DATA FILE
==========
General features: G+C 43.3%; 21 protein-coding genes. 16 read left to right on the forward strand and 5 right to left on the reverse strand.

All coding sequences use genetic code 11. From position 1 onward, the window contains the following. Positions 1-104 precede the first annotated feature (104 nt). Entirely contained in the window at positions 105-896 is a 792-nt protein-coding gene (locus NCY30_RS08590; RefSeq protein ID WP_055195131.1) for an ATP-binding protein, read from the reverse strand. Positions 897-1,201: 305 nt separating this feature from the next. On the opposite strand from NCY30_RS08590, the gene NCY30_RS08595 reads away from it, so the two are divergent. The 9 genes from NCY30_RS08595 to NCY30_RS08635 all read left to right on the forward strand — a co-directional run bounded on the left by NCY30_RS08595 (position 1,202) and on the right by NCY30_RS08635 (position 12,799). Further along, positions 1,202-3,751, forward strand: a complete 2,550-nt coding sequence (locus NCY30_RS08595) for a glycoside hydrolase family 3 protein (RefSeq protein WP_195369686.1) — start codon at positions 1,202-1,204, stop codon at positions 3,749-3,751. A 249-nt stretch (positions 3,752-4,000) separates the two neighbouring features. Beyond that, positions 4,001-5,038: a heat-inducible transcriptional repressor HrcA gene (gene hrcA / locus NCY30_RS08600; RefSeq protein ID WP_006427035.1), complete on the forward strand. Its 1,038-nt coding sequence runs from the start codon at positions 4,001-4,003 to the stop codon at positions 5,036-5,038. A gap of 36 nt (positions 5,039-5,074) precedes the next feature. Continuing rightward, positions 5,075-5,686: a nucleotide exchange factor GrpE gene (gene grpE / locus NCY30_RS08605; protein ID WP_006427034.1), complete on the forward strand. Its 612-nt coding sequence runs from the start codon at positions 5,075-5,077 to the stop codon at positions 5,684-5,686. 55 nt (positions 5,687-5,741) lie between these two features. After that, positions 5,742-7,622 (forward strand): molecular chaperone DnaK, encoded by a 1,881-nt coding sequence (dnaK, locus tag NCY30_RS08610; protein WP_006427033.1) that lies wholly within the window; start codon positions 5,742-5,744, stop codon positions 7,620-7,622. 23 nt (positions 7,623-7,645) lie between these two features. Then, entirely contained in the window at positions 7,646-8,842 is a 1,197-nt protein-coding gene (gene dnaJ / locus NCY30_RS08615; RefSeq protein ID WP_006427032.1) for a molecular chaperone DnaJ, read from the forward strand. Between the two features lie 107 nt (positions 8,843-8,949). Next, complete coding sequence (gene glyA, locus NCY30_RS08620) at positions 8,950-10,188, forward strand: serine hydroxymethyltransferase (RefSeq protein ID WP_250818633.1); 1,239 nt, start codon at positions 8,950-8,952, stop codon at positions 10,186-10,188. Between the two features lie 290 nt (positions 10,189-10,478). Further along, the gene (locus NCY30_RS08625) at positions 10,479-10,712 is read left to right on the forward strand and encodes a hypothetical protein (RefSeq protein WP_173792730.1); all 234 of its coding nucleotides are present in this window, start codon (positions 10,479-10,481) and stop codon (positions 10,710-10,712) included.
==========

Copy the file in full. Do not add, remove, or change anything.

General features: G+C 43.3%; 21 protein-coding genes. 16 read left to right on the forward strand and 5 right to left on the reverse strand.

All coding sequences use genetic code 11. From position 1 onward, the window contains the following. Positions 1-104 precede the first annotated feature (104 nt). Entirely contained in the window at positions 105-896 is a 792-nt protein-coding gene (locus NCY30_RS08590; RefSeq protein ID WP_055195131.1) for an ATP-binding protein, read from the reverse strand. Positions 897-1,201: 305 nt separating this feature from the next. On the opposite strand from NCY30_RS08590, the gene NCY30_RS08595 reads away from it, so the two are divergent. The 9 genes from NCY30_RS08595 to NCY30_RS08635 all read left to right on the forward strand — a co-directional run bounded on the left by NCY30_RS08595 (position 1,202) and on the right by NCY30_RS08635 (position 12,799). Further along, positions 1,202-3,751, forward strand: a complete 2,550-nt coding sequence (locus NCY30_RS08595) for a glycoside hydrolase family 3 protein (RefSeq protein WP_195369686.1) — start codon at positions 1,202-1,204, stop codon at positions 3,749-3,751. A 249-nt stretch (positions 3,752-4,000) separates the two neighbouring features. Beyond that, positions 4,001-5,038: a heat-inducible transcriptional repressor HrcA gene (gene hrcA / locus NCY30_RS08600; RefSeq protein ID WP_006427035.1), complete on the forward strand. Its 1,038-nt coding sequence runs from the start codon at positions 4,001-4,003 to the stop codon at positions 5,036-5,038. A gap of 36 nt (positions 5,039-5,074) precedes the next feature. Continuing rightward, positions 5,075-5,686: a nucleotide exchange factor GrpE gene (gene grpE / locus NCY30_RS08605; protein ID WP_006427034.1), complete on the forward strand. Its 612-nt coding sequence runs from the start codon at positions 5,075-5,077 to the stop codon at positions 5,684-5,686. 55 nt (positions 5,687-5,741) lie between these two features. After that, positions 5,742-7,622 (forward strand): molecular chaperone DnaK, encoded by a 1,881-nt coding sequence (dnaK, locus tag NCY30_RS08610; protein WP_006427033.1) that lies wholly within the window; start codon positions 5,742-5,744, stop codon positions 7,620-7,622. 23 nt (positions 7,623-7,645) lie between these two features. Then, entirely contained in the window at positions 7,646-8,842 is a 1,197-nt protein-coding gene (gene dnaJ / locus NCY30_RS08615; RefSeq protein ID WP_006427032.1) for a molecular chaperone DnaJ, read from the forward strand. Between the two features lie 107 nt (positions 8,843-8,949). Next, complete coding sequence (gene glyA, locus NCY30_RS08620) at positions 8,950-10,188, forward strand: serine hydroxymethyltransferase (RefSeq protein ID WP_250818633.1); 1,239 nt, start codon at positions 8,950-8,952, stop codon at positions 10,186-10,188. Between the two features lie 290 nt (positions 10,189-10,478). Further along, the gene (locus NCY30_RS08625) at positions 10,479-10,712 is read left to right on the forward strand and encodes a hypothetical protein (RefSeq protein WP_173792730.1); all 234 of its coding nucleotides are present in this window, start codon (positions 10,479-10,481) and stop codon (positions 10,710-10,712) included.